SC Lawyer, Sepetember 2011, #5. Admissibility of Evidence of "Possible" Future Medical Damages and Anxiety Over Possible Future Medical Condition or Treatment.

Author:By Daniel R. Denton
 
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South Carolina BAR Journal

2011.

SC Lawyer, Sepetember 2011, #5.

Admissibility of Evidence of "Possible" Future Medical Damages and Anxiety Over Possible Future Medical Condition or Treatment

South Carolina LawyerMarch 2011Admissibility of Evidence of "Possible" Future Medical Damages and Anxiety Over Possible Future Medical Condition or TreatmentBy Daniel R. Denton In many personal injury cases, the plaintiff's treating physician will discuss with his or her patient the possibility of future surgery or other medical treatment that may become necessary if the patient's condition worsens, or to improve (or maintain) plaintiff's present condition. Defense counsel will undoubtedly argue that such information is inadmissible unless the doctor's opinions are based upon "reasonable medical certainty" or that the related medical expenses are "reasonably certain to occur." However, in an appropriate case, strong arguments can be made that testimony about plaintiff's possible future medical condition and anticipated need for medical treatment in the future is admissible as to: 1) the future related medical expenses the plaintiff may incur; and 2) plaintiff's fear and anxiety about possible future worsening of conditions, medical treatment and increased disability. In a case in which the facts indicate that the plaintiff may require medical treatment in the future, plaintiff's counsel should attempt to elicit testimony to establish:

* the treating physician's opinions as to plaintiff's possible future worsening or change of conditions and need for future medical treatment, or plaintiff's need for certain treatment to maintain or improve his or her present physical or psychological condition; * the type of possible medical treatments under various scenarios; * the estimated percentage chances of plaintiff having such future conditions and need for medical treatment under each scenario; * whether the physician's opinions as to future medical conditions and treatment are based upon authoritative studies or his or her own experience or both; * if a worsening of condition occurs, whether plaintiff will have any increased permanent impairments following the additional medical treatment; * the estimated cost of the possible future medical treatment (which could be based upon costs already incurred if plaintiff had received similar medical treatment); * whether the future scenarios were discussed with the plaintiff; * the physician's knowledge that most patients experience fear and anxiety after discussing possible future medical problems and need for more treatment; and * the plaintiff's concerns, fear and anxiety about his or her future medical condition and possible need for future surgery or other treatment based upon the information discussed with the physician.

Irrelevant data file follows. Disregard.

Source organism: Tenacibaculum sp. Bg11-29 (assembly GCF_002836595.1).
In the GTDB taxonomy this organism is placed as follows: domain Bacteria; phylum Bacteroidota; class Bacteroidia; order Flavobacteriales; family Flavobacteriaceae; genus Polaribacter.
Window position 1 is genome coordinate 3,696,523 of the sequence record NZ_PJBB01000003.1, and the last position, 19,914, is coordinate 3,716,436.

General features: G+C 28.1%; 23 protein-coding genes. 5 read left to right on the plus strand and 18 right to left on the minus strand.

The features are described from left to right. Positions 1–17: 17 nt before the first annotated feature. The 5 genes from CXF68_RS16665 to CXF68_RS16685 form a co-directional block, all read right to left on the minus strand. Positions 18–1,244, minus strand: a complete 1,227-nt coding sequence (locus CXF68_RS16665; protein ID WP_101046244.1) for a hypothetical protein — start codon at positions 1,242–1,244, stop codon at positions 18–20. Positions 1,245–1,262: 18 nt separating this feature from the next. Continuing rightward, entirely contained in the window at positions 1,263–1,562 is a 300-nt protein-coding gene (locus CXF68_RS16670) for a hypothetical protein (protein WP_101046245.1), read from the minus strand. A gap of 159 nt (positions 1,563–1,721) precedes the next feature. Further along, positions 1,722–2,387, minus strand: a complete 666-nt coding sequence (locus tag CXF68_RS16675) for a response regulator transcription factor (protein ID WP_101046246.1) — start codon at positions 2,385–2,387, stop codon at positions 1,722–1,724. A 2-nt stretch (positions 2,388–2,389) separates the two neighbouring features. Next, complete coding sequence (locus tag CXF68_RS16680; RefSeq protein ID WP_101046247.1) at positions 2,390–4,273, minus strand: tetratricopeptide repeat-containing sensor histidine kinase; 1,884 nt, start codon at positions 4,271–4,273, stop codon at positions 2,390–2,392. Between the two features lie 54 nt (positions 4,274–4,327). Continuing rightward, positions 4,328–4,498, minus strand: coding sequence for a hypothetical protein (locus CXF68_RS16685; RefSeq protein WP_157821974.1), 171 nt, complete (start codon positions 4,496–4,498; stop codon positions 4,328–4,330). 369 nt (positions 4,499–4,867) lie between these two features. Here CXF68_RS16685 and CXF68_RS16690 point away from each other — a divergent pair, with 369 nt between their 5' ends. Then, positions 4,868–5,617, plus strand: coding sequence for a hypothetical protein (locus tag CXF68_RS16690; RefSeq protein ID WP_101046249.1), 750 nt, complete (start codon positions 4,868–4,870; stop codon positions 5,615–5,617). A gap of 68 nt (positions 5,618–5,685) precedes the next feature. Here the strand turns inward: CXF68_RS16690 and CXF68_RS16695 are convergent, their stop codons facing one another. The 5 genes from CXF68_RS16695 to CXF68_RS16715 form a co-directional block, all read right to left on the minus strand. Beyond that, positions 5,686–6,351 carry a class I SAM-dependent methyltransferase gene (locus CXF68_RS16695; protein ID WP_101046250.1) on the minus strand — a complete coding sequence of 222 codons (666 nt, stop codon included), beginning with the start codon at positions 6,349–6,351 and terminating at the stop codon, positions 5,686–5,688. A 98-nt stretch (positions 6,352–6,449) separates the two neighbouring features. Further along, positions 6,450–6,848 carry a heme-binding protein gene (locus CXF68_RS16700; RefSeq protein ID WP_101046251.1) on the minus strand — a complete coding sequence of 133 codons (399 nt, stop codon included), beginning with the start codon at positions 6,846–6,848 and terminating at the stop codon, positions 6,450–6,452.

In the appropriate case, the case law discussed below can support plaintiffs' counsels' arguments for the admission of evidence relating to future medical damages.

Admissibility of evidence of possible future medical expenses does not require proof that such expenses are reasonably certain to occur.

Any question as to the factual basis of an expert's testimony regarding future damages goes to its credibility, not its admissibility; the credibility of evidence is properly a question for the jury. Weaver v. Lentz, 348 S.C. 672, 561 S.E.2d 360 (Ct. App. 2002) (expert's opinion as to economic calculations of future lost earnings held admissible).

The standard of admissibility for evidence of future damages is "any evidence which tends to establish the nature, character, and extent of injuries which are the natural and proximate consequences of the defendant's acts ... if otherwise competent." Pearson v. Bridges, 344 S.C. 366, 372, 544 S.E.2d 617, 620 (2001), quoting Martin v. Mobley, 253 S.C. 103, 109, 169 S.E.2d 278, 281-82 (1969) (Martin court held admissible plaintiff's doctor's testimony as to percentage of permanent disability which generally follows the type of surgery he performed upon plaintiff, where doctor had not further examined the plaintiff after her discharge from care, with the court concluding that this affected only the weight and not theadmissibilityof the evidence).

In Pearson, the S.C. Supreme Court agreed with the Court of Appeals' holding that "the most probable standard required to prove...

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